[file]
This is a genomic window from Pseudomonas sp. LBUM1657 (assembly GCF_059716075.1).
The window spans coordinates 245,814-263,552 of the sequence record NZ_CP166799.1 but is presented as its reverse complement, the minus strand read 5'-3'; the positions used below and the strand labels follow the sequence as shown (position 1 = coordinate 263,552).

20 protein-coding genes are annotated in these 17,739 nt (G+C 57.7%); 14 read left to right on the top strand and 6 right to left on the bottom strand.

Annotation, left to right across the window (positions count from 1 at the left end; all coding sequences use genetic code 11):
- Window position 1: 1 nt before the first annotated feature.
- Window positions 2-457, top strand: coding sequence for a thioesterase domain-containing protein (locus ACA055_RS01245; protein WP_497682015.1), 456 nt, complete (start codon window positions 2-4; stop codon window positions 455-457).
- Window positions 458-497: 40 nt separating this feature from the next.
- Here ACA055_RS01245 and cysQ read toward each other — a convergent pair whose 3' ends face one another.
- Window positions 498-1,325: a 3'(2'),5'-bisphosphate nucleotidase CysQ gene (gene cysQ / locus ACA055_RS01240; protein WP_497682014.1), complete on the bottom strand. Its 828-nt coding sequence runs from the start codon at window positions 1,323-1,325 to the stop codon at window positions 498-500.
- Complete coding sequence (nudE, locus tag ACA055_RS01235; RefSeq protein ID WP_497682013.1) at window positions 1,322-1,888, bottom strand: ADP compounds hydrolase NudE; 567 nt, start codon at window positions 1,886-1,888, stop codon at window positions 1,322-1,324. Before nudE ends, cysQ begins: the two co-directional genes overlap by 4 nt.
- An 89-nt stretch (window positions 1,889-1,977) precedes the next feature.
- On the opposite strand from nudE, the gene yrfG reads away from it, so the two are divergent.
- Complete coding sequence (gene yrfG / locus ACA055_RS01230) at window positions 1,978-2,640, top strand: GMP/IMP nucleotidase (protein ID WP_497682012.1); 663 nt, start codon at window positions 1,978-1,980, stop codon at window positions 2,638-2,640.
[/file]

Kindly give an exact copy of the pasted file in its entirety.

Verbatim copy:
This is a genomic window from Pseudomonas sp. LBUM1657 (assembly GCF_059716075.1).
The window spans coordinates 245,814-263,552 of the sequence record NZ_CP166799.1 but is presented as its reverse complement, the minus strand read 5'-3'; the positions used below and the strand labels follow the sequence as shown (position 1 = coordinate 263,552).

20 protein-coding genes are annotated in these 17,739 nt (G+C 57.7%); 14 read left to right on the top strand and 6 right to left on the bottom strand.

Annotation, left to right across the window (positions count from 1 at the left end; all coding sequences use genetic code 11):
- Window position 1: 1 nt before the first annotated feature.
- Window positions 2-457, top strand: coding sequence for a thioesterase domain-containing protein (locus ACA055_RS01245; protein WP_497682015.1), 456 nt, complete (start codon window positions 2-4; stop codon window positions 455-457).
- Window positions 458-497: 40 nt separating this feature from the next.
- Here ACA055_RS01245 and cysQ read toward each other — a convergent pair whose 3' ends face one another.
- Window positions 498-1,325: a 3'(2'),5'-bisphosphate nucleotidase CysQ gene (gene cysQ / locus ACA055_RS01240; protein WP_497682014.1), complete on the bottom strand. Its 828-nt coding sequence runs from the start codon at window positions 1,323-1,325 to the stop codon at window positions 498-500.
- Complete coding sequence (nudE, locus tag ACA055_RS01235; RefSeq protein ID WP_497682013.1) at window positions 1,322-1,888, bottom strand: ADP compounds hydrolase NudE; 567 nt, start codon at window positions 1,886-1,888, stop codon at window positions 1,322-1,324. Before nudE ends, cysQ begins: the two co-directional genes overlap by 4 nt.
- An 89-nt stretch (window positions 1,889-1,977) precedes the next feature.
- On the opposite strand from nudE, the gene yrfG reads away from it, so the two are divergent.
- Complete coding sequence (gene yrfG / locus ACA055_RS01230) at window positions 1,978-2,640, top strand: GMP/IMP nucleotidase (protein ID WP_497682012.1); 663 nt, start codon at window positions 1,978-1,980, stop codon at window positions 2,638-2,640.